How Well Do You Know Stock Market Basics?
Prices, supply, and demand, oh my! The stock market spins unknowledgeable heads faster than prices and ticker symbols race through the bottom of investment television stations. Keeping in tune with trading requires an abundance of knowledge on individual stocks and the stock market as a whole. Many obtain college degrees to solidify their knowledge base, but it takes more than four or five years to master the monetary madness.
When the stock market opens, are you ready to go?
This quiz evaluates your degree of mastery over stock market basics. You will be tested on stock market forces, parts of stock quotes, price guidelines, stock types, and basic stock market terminology.
We spare you the painstaking details of profit equations, mutual funds listings, names of obscure institutional investors that average investors don’t know, or anything beyond the scope of stock market basics. In fact, you don’t have to invest in the stock market at all to play. The good news is, unlike stock trading, this quiz always yields a higher return than the risk of taking it.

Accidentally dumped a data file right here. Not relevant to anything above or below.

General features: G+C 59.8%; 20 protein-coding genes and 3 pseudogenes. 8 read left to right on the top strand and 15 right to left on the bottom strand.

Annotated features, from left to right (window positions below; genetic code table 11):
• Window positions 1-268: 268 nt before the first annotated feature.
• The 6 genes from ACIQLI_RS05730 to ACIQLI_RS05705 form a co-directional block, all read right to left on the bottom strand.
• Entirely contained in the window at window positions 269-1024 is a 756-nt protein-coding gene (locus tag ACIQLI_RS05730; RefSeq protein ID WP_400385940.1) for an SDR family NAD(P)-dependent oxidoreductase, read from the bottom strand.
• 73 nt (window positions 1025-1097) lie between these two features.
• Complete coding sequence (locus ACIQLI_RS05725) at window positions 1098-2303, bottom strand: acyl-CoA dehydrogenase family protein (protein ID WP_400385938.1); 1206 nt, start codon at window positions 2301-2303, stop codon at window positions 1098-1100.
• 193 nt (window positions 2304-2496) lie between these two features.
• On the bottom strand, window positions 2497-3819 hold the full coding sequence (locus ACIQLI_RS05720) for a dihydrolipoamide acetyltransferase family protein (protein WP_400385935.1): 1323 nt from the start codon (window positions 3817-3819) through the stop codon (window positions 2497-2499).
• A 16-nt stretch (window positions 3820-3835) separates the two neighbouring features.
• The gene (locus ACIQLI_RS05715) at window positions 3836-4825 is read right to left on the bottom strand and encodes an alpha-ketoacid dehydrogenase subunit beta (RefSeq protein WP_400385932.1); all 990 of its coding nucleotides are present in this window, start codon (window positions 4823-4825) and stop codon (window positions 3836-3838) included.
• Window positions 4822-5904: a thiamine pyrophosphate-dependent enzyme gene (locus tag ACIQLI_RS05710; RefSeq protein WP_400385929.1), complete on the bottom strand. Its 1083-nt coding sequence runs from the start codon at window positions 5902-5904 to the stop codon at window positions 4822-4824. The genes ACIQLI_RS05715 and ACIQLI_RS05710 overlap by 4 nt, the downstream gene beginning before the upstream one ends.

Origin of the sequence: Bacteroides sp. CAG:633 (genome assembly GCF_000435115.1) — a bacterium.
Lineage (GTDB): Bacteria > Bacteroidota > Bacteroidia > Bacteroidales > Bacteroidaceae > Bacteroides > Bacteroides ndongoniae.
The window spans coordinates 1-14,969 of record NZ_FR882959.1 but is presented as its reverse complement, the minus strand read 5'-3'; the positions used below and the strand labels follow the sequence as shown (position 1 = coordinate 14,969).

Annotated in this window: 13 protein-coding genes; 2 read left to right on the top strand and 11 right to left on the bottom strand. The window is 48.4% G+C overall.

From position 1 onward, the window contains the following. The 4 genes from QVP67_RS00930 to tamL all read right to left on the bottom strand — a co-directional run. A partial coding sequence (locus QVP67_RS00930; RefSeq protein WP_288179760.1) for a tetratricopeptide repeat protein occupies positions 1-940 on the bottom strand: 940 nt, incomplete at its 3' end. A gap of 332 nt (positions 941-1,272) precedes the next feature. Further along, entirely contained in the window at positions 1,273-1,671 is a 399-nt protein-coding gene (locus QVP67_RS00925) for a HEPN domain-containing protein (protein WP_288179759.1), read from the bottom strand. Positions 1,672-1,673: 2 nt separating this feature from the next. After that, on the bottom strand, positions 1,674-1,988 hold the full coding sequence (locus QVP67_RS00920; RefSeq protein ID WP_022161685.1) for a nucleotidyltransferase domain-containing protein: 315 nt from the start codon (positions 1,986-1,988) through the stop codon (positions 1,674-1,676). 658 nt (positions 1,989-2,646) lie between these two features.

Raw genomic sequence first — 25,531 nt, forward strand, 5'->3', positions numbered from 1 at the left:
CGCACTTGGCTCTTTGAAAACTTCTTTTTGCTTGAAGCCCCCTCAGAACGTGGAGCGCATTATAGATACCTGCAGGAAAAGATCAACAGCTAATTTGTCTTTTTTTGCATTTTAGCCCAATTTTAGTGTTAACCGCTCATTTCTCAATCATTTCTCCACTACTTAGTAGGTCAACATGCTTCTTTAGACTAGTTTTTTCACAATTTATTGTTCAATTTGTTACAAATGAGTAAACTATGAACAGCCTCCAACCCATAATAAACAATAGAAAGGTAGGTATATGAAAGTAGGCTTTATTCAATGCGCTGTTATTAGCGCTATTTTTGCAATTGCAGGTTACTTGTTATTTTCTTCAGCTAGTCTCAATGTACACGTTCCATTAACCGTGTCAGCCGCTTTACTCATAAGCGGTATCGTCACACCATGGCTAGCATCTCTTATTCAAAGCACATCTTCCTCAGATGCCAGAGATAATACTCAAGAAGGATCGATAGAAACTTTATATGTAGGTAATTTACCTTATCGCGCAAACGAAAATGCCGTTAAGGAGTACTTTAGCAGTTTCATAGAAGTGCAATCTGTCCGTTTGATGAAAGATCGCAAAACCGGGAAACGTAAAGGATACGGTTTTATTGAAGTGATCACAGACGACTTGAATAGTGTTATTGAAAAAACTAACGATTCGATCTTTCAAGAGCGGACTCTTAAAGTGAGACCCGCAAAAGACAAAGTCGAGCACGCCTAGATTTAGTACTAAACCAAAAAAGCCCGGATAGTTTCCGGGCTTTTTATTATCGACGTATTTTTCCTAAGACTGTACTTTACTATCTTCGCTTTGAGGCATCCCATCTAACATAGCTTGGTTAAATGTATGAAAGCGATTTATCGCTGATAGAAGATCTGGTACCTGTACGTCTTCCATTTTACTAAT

Stock Market Basics
The stock market is the collective place/term for buyers and sellers of stock securities. Common stocks provide the owner a proportionate interest in a company's assets, profits, and dividends. Preferred stocks offer the perk of a constant dividend. The stock type gets its attractive name from the increased value preferred stockholders get when bankruptcy happens. Sharing is caring in a company. Owning a stake in a company is called a share. Shares are what ownership is measured in.
Those investing in stocks need to know the relationship between risk and return. All stocks carry the risk to lose money. The lower the number, the lower the risk (above one is considered risky, below one is considered relatively safe). The greater the risk, the greater the expected return. A well-diversified portfolio mitigates risk. Savy players of the stock game attempt to "time the market," meaning they predict future stock market behaviors and attempt to buy before their company's price rises and sell before it falls, whether for company or industrial reasons.
The New York Stock Exchange dominates the lucrative landscape of stock trading. Investors buying and selling trade approximately 1.46 billion daily shares of publicly traded companies. Those investing in stocks do so short-term (less than a year) and long-term. Exchange-traded funds are funds that can also be traded on exchanges like a stock.